The arithmetic favors the Republicans in the upcoming campaign, in which voters decide the fate of all 435 House members.

The current make-up of the House is 233 Republicans, 200 Democrats, and two vacancies. Upcoming special elections to fill the vacancies in Alabama and Massachusetts will almost give one seat to each party.

Democratic strategists frequently speak of “the magic 17” —the number of districts carried by President Barack Obama in 2012 in which voters also sent a Republican to the House. Victories in all 17 districts by Democratic candidates would mean a recapture of the Democratic majority in the House, with 218 seats to 217 for the Republicans.

In a memo marked “Please Do Not Share This List With the Press” but obtained by Roll Call last week, the Democratic Congressional Campaign Committee named the 17 Republican-held seats they are targeting. Among those on the list were such narrow 2012 winners as Republican Reps. Mike Coffman of Colorado, Lee Terry of Nebraska, and Mike Fitzpatrick of Pennsylvania.

But this strategy depends on Democrats winning everything they target and Republicans picking up nothing. That means, as House editor David Wasserman of the Cook Political Report said, “There’s basically no margin of error for House Democrats.”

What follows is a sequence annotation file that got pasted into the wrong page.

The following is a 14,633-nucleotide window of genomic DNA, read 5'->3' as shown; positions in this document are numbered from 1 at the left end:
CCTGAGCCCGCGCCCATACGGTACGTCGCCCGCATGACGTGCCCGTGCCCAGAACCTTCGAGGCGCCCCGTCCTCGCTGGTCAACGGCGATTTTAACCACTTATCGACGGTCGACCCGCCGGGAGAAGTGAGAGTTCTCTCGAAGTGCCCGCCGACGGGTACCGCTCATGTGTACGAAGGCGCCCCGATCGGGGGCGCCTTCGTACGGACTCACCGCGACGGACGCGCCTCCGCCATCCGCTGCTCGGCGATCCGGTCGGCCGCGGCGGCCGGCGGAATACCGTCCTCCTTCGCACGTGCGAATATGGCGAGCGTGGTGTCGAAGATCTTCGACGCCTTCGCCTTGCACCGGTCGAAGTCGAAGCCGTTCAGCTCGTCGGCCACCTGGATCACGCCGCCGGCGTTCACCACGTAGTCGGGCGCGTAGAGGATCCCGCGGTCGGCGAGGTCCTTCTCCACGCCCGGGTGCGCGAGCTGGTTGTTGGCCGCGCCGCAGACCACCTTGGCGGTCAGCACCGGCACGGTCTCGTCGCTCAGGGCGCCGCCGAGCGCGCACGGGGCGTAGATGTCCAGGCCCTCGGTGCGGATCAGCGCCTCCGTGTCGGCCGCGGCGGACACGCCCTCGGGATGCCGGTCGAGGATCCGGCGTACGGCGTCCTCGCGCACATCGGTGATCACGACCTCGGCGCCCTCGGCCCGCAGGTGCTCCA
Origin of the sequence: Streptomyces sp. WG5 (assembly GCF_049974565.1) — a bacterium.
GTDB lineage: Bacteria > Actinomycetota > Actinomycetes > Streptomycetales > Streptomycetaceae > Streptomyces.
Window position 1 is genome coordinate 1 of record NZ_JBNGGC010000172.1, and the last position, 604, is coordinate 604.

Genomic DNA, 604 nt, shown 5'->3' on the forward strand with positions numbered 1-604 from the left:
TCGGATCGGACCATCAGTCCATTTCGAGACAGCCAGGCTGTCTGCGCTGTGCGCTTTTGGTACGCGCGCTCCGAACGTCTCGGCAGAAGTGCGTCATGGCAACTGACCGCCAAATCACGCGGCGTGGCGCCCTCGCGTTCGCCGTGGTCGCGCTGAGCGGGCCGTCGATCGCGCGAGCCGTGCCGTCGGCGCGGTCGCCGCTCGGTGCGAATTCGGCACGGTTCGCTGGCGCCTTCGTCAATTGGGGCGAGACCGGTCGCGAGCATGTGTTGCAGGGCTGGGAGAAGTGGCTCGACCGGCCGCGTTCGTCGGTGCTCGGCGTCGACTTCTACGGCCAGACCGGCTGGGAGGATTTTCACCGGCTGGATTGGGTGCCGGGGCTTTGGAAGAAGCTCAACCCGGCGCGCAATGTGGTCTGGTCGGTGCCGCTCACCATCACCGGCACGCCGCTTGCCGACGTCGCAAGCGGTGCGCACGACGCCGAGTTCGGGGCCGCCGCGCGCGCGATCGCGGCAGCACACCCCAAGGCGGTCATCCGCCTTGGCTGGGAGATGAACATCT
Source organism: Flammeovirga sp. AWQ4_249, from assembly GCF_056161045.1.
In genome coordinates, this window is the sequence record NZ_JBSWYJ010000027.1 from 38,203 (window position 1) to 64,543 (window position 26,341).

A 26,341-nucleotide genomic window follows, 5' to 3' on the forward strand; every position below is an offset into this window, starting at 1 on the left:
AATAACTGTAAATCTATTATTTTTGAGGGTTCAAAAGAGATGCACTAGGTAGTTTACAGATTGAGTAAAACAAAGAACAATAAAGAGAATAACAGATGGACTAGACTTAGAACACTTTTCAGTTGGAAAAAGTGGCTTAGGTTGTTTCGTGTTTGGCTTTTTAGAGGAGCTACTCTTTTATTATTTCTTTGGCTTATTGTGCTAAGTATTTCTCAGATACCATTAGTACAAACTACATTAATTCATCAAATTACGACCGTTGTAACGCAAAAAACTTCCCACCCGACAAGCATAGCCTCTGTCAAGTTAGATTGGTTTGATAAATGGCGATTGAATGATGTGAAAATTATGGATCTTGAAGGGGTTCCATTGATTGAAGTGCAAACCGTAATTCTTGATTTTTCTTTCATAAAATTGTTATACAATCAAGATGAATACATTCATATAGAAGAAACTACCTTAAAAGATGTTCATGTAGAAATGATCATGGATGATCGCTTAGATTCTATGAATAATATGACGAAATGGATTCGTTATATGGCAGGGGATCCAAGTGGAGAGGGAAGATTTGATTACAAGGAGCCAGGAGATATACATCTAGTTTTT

On the other hand, Republicans will almost surely be targeting the nine districts that went for Mitt Romney for president but also sent a Democrat to the House.

These include the two closest races in the nation last year: North Carolina’s 7th District and Arizona’s 2nd, in which Republicans David Rouzer and Martha McSally will square off in rematches with Democratic Reps. Mike McIntyre and Ron Barber.

Widely considered the most vulnerable Democratic-held district in the nation is Florida’s 18th District, where 30-year-old Democrat Patrick Murphy edged out swashbuckling conservative Allen West, by less than 2000 votes. Already four Republicans have filed for the chance to oppose Murphy in 2014.

Even though Murphy has voted “the right way” in conservative eyes by supporting delays in the Obamacare mandate for both businesses and individuals, his vote against repeal of Obamacare is expected to be a major issue for any Republican opponent.

Although the Republican primary is likely to grow more crowded because of the perceived vulnerability of the incumbent, the early favorite is Carl Domino, former assistant state house GOP leader, successful investments adviser, and U.S. Navy veteran.

For open seats, there is always greater competition and more “switcheroos” than attempting to dislodge incumbents. So far, there are 14 seats with no incumbents — five Democratic-held seats and nine Republican-held seats.

The West Virginia seat that Republican Shelley Moore Capito is leaving to run for the Senate could go Democratic, and the Iowa seat Democrat Bruce Braley is giving up for a Senate run could go the other way. For now, few of the other 12 are likely to flip.